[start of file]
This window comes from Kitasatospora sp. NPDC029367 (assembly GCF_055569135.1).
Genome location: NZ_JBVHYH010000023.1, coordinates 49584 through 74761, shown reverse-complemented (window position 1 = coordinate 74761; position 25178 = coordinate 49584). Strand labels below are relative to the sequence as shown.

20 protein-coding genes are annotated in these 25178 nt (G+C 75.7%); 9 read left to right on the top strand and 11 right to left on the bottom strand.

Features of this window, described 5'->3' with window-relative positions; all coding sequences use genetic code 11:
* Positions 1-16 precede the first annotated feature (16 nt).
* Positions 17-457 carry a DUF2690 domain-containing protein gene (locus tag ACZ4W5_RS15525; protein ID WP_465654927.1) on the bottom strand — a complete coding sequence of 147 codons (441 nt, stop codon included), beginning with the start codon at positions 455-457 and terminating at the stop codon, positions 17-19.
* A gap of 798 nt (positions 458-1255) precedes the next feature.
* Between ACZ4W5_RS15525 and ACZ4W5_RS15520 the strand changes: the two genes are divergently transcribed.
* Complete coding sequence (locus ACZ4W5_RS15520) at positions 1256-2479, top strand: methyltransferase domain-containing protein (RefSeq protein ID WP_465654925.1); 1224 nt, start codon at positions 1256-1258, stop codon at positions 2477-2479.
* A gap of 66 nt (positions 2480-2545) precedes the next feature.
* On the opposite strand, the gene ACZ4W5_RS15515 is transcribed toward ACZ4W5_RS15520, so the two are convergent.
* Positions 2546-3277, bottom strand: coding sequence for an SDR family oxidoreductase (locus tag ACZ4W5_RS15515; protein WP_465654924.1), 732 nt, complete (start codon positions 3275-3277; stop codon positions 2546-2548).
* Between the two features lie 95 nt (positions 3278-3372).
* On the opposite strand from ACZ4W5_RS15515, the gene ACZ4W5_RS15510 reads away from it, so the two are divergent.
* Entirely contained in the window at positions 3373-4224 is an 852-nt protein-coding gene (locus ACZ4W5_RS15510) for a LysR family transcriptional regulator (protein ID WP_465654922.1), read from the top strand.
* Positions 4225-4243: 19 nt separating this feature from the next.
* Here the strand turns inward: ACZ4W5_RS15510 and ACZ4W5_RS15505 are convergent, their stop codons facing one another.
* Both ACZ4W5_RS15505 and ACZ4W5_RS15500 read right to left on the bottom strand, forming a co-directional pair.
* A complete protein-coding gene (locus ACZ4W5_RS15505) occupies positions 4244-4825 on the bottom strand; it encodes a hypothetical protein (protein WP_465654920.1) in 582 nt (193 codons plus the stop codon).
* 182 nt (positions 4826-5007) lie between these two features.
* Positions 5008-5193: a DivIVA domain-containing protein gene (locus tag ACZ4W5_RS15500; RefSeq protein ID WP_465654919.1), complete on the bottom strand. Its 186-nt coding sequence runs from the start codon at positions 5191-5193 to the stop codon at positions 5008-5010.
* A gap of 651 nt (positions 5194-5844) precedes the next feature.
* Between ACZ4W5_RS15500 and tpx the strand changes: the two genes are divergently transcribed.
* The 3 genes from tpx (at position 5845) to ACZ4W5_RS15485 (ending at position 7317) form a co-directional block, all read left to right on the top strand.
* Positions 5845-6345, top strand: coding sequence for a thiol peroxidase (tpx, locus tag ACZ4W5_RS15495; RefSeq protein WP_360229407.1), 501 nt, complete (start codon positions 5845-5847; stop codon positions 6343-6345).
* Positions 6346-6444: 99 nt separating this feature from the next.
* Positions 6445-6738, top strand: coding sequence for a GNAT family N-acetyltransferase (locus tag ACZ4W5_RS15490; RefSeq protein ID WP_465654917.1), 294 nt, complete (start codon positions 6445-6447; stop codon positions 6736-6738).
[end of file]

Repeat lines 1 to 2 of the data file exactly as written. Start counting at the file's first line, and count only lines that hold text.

This window comes from Kitasatospora sp. NPDC029367 (assembly GCF_055569135.1).
Genome location: NZ_JBVHYH010000023.1, coordinates 49584 through 74761, shown reverse-complemented (window position 1 = coordinate 74761; position 25178 = coordinate 49584). Strand labels below are relative to the sequence as shown.